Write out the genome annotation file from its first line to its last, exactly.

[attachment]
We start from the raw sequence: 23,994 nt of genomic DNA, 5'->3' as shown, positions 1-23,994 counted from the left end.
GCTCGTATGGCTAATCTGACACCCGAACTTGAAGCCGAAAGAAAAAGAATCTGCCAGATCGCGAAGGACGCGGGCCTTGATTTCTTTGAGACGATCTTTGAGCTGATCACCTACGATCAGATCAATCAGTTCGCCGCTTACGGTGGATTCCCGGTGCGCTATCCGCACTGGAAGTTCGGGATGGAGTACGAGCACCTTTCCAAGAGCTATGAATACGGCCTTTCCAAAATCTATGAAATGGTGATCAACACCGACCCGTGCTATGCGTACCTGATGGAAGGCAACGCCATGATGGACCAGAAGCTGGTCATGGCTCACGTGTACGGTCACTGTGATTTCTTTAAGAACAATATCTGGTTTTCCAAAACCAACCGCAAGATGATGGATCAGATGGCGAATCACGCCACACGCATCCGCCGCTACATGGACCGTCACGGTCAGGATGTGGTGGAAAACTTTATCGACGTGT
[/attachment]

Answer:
We start from the raw sequence: 23,994 nt of genomic DNA, 5'->3' as shown, positions 1-23,994 counted from the left end.
GCTCGTATGGCTAATCTGACACCCGAACTTGAAGCCGAAAGAAAAAGAATCTGCCAGATCGCGAAGGACGCGGGCCTTGATTTCTTTGAGACGATCTTTGAGCTGATCACCTACGATCAGATCAATCAGTTCGCCGCTTACGGTGGATTCCCGGTGCGCTATCCGCACTGGAAGTTCGGGATGGAGTACGAGCACCTTTCCAAGAGCTATGAATACGGCCTTTCCAAAATCTATGAAATGGTGATCAACACCGACCCGTGCTATGCGTACCTGATGGAAGGCAACGCCATGATGGACCAGAAGCTGGTCATGGCTCACGTGTACGGTCACTGTGATTTCTTTAAGAACAATATCTGGTTTTCCAAAACCAACCGCAAGATGATGGATCAGATGGCGAATCACGCCACACGCATCCGCCGCTACATGGACCGTCACGGTCAGGATGTGGTGGAAAACTTTATCGACGTGT